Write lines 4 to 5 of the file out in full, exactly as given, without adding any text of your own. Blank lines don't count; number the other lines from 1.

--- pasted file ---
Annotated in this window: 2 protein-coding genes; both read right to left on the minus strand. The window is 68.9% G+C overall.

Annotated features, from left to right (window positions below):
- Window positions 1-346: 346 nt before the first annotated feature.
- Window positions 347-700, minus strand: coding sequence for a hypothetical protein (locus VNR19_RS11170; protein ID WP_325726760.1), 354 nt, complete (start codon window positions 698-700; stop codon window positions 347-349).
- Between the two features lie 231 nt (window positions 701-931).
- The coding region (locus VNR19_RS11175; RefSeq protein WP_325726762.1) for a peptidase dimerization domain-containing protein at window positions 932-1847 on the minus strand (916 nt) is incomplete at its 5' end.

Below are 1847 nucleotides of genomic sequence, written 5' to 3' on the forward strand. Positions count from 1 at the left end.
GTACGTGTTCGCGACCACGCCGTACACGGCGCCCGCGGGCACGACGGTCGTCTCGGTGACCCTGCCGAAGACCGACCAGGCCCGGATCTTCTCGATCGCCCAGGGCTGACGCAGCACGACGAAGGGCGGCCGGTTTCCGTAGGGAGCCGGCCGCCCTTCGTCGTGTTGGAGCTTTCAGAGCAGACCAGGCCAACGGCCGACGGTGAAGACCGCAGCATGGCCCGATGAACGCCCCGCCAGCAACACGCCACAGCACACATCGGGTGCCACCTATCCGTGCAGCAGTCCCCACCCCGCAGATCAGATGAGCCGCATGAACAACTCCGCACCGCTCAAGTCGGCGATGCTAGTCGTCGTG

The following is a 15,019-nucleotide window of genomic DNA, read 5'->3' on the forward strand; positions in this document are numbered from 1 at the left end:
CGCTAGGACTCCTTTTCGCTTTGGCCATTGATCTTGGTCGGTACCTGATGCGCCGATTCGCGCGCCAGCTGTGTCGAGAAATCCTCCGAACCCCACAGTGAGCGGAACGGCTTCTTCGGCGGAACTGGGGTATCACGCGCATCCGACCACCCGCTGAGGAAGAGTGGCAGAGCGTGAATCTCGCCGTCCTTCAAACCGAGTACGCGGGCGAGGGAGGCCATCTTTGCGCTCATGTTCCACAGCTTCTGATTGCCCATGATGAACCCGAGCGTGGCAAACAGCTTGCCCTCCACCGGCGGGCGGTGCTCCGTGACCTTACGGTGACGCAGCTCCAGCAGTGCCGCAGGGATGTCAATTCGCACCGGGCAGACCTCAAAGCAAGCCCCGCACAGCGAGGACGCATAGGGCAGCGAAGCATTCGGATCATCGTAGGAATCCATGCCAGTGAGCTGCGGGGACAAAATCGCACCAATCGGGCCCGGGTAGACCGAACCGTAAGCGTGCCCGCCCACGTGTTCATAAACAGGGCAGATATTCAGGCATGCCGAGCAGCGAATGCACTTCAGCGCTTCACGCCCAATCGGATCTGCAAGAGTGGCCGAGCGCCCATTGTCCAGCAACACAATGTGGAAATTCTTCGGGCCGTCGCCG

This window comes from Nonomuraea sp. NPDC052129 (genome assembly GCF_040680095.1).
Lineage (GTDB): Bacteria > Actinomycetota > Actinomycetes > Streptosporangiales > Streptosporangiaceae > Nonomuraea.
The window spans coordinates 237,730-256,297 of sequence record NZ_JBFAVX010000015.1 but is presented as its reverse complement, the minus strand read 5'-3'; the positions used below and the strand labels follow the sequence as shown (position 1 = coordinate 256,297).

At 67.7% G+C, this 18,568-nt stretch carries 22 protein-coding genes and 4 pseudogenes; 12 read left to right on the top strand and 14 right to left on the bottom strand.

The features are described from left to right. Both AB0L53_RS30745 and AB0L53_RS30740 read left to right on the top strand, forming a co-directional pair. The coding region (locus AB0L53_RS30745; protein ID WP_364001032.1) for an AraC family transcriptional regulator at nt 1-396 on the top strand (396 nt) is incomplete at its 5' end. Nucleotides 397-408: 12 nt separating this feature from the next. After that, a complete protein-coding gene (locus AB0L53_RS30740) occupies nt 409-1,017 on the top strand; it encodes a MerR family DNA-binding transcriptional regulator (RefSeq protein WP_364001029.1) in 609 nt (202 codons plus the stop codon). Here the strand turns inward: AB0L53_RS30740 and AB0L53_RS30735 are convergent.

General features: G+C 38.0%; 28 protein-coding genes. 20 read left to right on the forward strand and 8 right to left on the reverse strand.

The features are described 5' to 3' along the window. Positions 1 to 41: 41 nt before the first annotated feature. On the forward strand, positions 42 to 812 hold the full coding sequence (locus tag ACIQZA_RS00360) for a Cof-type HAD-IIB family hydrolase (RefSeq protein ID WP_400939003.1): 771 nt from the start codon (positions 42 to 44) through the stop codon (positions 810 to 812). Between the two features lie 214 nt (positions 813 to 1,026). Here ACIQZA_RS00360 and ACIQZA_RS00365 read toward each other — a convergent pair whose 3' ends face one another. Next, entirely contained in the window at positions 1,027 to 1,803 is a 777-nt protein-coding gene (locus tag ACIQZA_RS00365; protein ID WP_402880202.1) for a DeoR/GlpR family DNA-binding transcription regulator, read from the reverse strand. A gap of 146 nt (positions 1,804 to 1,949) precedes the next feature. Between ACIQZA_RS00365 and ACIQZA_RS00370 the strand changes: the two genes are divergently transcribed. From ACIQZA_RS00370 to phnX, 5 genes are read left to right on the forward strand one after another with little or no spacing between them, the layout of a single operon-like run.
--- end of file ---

- Window positions 347-700, minus strand: coding sequence for a hypothetical protein (locus VNR19_RS11170; protein ID WP_325726760.1), 354 nt, complete (start codon window positions 698-700; stop codon window positions 347-349).
- Between the two features lie 231 nt (window positions 701-931).